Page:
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British Government On Defensive Over Afghan War Effort

  • Breffni O'Rourke

Demonstrators protest outside U.K. Prime Minister Gordon Brown's office at 10 Downing Street in central London.

Demonstrators protest outside U.K. Prime Minister Gordon Brown's office at 10 Downing Street in central London.

The bodies of eight British soldiers killed in one day's fighting in Afghanistan have come home.

An aircraft carrying the coffins landed at an air base in the western Wiltshire County, where a flyover of military jets took place, followed by a ceremony for the families of the dead.

Then the coffins were to be taken in procession through the local town of Wootton Bassett, where emotional scenes were expected.

Fifteen soldiers have died in the past 10 days, raising the country's deaths in Afghanistan to 184 -- more than the 179 Britons killed in the Iraq war.

Britain is not used to such high casualties in Afghanistan, and it's not certain whether the average Briton is prepared for that level of commitment to a faraway land over the long term -- for the real fight against the Taliban insurgents has just begun.

Britain has 9,000 soldiers in Afghanistan, stationed in the seething southern Helmand Province. One of their major problems has been how to hold land after driving out the Taliban. In classical guerilla manner, the Taliban fighters melt away when attacked, only to return when British forces have gone back to their bases.

Now, under the new, active policy of U.S. President Barack Obama, thousands of elite U.S. troops have deployed in Helmand with the task -- along with the British -- of securing the province from the Taliban. That's why casualties are likely to be higher.

Under Political Fire

Back in London, an embattled Prime Minister Gordon Brown addressed the House of Commons, emphasizing the need to persist in Afghanistan. He noted the government has doubled its financing for the Afghan campaign.

"It has been a very difficult summer and it is not over yet, but if we are to deny Helmand to the Taliban in the long term, if we are to defeat this vicious insurgency and by doing so make Britain and the world a safer place, then we must persist with our operations in Afghanistan," Brown said.

"I am confident that we are right to be in Afghanistan, that we have the strongest possible plan and we have the resources needed to do the job."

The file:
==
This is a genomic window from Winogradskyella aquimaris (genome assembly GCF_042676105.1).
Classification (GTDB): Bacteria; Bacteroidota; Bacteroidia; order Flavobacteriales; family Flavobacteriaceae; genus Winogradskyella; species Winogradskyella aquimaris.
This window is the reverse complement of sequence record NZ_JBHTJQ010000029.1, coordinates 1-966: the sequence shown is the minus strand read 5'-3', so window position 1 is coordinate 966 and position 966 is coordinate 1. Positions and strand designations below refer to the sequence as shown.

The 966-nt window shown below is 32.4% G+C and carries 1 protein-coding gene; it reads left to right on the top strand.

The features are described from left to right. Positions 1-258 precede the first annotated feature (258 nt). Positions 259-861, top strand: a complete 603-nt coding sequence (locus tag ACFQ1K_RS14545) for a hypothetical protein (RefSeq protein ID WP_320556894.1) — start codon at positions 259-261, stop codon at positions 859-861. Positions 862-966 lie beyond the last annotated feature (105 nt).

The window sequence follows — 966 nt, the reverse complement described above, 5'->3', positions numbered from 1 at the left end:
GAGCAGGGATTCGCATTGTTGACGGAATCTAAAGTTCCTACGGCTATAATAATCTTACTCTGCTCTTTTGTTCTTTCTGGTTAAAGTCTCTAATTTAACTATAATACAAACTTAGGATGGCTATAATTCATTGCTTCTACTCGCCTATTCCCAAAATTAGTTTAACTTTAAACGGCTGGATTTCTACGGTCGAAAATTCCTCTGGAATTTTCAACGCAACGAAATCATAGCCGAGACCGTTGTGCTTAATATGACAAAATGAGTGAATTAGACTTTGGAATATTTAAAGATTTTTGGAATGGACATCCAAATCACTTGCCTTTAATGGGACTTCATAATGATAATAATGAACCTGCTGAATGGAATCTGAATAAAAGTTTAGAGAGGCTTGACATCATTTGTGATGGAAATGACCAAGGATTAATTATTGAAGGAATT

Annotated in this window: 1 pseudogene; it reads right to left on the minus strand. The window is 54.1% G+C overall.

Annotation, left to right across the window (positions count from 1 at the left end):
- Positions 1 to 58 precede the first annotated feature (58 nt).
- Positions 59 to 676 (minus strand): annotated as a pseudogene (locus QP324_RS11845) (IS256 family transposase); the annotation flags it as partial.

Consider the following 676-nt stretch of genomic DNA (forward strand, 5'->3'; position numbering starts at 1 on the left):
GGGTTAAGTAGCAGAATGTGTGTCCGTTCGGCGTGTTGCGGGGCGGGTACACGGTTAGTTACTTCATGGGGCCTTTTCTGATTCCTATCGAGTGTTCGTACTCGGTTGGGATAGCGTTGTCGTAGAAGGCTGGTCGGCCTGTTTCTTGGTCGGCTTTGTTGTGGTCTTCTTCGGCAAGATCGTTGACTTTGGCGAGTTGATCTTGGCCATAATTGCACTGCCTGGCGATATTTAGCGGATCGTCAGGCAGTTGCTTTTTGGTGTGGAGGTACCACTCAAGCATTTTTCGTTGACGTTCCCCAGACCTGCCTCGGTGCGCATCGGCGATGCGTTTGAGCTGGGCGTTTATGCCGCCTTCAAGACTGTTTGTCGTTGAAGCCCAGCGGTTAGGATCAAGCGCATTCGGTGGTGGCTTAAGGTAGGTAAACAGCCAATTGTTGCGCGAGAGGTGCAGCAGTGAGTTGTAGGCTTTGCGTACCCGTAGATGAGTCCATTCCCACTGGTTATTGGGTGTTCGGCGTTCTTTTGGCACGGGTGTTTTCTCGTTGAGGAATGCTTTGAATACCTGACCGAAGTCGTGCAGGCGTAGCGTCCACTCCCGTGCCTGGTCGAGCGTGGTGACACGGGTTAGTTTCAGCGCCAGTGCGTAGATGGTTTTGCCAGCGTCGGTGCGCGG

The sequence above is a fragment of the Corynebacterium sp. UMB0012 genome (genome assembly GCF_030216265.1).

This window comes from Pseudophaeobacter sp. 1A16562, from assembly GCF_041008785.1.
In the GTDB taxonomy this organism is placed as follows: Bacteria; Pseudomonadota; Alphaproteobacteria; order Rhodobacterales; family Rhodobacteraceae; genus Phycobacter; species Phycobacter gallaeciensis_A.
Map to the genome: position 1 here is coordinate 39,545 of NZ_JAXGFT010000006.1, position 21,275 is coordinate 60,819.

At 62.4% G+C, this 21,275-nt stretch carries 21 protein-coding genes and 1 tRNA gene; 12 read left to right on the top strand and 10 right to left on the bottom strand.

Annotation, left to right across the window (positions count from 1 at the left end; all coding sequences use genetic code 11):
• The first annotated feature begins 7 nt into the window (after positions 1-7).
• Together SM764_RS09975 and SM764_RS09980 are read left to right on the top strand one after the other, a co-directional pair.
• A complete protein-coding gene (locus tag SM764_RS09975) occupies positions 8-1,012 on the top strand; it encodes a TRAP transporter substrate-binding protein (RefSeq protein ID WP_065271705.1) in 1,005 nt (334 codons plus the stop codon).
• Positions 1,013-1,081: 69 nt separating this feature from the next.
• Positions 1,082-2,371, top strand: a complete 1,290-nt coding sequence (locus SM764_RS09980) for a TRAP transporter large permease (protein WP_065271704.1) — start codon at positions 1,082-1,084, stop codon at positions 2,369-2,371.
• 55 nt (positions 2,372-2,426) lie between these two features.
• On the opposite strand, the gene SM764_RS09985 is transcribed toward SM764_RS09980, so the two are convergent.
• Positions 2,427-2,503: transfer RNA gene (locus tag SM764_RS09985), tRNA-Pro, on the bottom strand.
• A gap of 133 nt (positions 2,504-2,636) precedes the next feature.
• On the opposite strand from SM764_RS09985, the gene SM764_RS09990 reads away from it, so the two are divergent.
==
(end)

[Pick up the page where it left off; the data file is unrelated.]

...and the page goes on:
But Brown is under sustained attack from the Conservative opposition for allegedly neglecting the safety of British troops by underequipping them, citing the lack of enough helicopters. Conservative leader David Cameron called the situation a "scandal," but agreed the campaign must continue.

The government must deal with that issue as a matter of extreme emergency," Cameron said, "but it would not be in our national interests to scale back Britain's commitment to building a better and more stable world, which in the long run will actually help make it less likely that we will need to send our forces in the future to places like Afghanistan to protect our security."

Defense Secretary Bob Ainsworth defended the government's actions, saying that the sort of hand-to-hand fighting the British are doing in Afghanistan means they cannot operate from the comparative safety of helicopters or heavily armored vehicles.

Can The War Be Won?

Brown said earlier that British commanders in Afghanistan believe they are winning the battle against Taliban militants. He described Britain's goal as preventing terrorism from returning to Britain's streets, saying this involves clearing terrorist networks from Afghanistan and Pakistan, supporting the elected governments in both countries against the Taliban, and combating the heroin trade, which he said funds terrorism and the insurgency.

Some analysts are less optimistic. Writing in the "Financial Times" on July 13, Phillip Stephens said the West must strive to avoid actual defeat in Afghanistan. He said the war cannot be "won" in the conventional sense, and perhaps the best that can be expected is denying victory to the Taliban.

The goal is no longer a "shiny new democracy” in Afghanistan, he wrote, but a self-sustaining Afghan state able to deny safe havens to terrorists.
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